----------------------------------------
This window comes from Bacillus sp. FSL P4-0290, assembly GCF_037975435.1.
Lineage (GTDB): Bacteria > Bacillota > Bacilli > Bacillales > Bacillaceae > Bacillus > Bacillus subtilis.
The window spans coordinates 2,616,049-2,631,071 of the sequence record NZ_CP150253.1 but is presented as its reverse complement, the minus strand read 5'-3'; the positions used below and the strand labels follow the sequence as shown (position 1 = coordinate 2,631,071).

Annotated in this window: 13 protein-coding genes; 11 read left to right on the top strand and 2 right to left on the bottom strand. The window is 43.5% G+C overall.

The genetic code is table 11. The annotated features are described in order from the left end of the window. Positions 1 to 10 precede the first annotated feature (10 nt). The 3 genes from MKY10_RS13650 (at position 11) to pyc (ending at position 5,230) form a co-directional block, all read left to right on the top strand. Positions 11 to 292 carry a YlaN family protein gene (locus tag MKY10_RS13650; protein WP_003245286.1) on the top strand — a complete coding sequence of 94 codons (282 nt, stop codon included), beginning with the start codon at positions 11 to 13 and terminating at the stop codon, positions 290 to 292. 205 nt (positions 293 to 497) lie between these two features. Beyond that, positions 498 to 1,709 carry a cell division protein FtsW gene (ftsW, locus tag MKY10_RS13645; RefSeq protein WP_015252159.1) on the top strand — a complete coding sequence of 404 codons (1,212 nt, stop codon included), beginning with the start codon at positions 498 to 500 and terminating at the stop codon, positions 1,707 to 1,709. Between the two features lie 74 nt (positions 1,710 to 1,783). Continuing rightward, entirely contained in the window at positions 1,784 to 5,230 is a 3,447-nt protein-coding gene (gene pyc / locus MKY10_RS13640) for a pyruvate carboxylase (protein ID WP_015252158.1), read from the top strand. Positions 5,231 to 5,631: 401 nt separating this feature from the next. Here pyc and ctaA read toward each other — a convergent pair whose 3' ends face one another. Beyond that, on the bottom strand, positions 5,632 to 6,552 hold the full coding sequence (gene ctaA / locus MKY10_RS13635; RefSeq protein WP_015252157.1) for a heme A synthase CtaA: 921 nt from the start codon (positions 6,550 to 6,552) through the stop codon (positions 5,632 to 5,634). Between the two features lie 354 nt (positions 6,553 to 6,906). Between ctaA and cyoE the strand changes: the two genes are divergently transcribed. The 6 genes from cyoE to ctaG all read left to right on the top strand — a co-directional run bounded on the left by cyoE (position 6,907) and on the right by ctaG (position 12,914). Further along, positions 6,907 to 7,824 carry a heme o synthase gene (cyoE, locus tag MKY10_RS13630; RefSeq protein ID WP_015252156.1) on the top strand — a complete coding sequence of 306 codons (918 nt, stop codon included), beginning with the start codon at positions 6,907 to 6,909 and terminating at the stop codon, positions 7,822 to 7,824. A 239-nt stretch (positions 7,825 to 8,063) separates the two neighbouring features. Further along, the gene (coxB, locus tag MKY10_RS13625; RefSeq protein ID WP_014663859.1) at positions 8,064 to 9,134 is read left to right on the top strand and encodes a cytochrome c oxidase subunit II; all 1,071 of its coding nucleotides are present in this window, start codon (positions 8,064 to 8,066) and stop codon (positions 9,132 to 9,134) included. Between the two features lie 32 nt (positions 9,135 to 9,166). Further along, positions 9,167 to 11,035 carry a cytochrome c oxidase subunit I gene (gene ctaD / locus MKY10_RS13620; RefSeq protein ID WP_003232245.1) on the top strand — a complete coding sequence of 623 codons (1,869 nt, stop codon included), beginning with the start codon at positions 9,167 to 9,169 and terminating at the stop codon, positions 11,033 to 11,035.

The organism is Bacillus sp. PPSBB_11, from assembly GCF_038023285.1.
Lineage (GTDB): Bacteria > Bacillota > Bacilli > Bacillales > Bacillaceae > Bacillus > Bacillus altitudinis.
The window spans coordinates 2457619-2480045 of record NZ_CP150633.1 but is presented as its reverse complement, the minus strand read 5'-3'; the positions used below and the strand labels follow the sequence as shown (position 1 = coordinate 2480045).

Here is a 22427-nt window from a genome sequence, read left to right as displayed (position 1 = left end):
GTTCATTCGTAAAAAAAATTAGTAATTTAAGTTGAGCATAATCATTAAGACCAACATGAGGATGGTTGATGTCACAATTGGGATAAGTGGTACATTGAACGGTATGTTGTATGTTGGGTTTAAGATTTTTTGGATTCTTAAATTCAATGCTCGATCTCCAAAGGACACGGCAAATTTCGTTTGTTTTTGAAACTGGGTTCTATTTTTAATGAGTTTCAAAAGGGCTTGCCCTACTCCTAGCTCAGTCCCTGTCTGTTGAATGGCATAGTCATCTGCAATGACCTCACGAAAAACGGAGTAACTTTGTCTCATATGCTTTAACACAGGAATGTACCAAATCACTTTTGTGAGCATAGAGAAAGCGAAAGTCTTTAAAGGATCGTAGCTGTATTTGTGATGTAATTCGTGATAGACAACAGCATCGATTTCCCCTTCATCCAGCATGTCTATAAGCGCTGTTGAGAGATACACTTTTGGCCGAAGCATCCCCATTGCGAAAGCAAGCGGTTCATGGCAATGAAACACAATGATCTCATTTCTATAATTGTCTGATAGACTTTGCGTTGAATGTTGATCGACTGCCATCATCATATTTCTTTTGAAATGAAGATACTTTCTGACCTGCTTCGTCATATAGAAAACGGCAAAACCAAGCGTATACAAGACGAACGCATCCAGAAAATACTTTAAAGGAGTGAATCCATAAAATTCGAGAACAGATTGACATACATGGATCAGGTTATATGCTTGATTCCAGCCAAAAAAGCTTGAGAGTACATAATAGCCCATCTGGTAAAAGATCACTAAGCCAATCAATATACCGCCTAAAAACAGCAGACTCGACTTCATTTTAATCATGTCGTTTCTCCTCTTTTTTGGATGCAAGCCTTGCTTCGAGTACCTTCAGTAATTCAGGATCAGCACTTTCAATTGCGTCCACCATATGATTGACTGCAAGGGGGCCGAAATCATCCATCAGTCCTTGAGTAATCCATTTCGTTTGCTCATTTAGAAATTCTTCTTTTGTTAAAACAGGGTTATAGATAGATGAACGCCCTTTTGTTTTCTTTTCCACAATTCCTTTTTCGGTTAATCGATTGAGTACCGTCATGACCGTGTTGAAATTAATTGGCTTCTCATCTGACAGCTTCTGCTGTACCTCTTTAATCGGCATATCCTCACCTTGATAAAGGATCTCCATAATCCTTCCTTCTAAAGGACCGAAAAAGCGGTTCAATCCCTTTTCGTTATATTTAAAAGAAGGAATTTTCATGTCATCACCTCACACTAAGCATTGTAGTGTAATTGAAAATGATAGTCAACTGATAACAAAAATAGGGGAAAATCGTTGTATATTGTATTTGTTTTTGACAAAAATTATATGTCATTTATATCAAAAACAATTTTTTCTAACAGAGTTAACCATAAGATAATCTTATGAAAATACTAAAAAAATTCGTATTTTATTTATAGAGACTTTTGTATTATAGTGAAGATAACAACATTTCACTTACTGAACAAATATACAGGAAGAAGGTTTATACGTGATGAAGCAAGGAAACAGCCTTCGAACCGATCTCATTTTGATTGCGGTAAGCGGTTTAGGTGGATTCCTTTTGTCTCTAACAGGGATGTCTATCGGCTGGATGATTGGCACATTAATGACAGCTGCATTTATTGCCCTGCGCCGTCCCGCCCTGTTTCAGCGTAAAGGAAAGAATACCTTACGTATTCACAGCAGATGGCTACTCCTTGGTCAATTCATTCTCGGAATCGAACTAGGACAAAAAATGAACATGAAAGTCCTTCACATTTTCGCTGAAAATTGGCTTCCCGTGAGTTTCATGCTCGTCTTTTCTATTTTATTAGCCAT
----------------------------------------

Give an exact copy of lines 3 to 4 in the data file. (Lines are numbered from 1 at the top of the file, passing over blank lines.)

The window spans coordinates 2,616,049-2,631,071 of the sequence record NZ_CP150253.1 but is presented as its reverse complement, the minus strand read 5'-3'; the positions used below and the strand labels follow the sequence as shown (position 1 = coordinate 2,631,071).

Annotated in this window: 13 protein-coding genes; 11 read left to right on the top strand and 2 right to left on the bottom strand. The window is 43.5% G+C overall.